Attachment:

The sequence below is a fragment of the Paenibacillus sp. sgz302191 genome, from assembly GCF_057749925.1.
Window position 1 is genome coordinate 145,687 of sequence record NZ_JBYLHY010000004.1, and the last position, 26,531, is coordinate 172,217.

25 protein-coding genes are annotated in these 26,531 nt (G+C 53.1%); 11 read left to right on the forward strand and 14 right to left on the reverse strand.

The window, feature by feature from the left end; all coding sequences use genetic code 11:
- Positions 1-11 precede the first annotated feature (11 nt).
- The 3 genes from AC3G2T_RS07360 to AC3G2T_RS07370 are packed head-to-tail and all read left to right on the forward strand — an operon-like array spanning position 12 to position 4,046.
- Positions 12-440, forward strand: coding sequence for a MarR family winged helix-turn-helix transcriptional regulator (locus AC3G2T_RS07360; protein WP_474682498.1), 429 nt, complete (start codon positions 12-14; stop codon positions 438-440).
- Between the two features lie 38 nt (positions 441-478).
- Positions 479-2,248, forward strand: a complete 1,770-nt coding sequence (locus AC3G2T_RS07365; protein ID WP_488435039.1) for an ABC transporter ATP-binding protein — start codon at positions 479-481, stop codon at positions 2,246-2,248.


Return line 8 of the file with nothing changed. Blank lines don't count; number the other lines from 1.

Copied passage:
- Between the two features lie 38 nt (positions 441-478).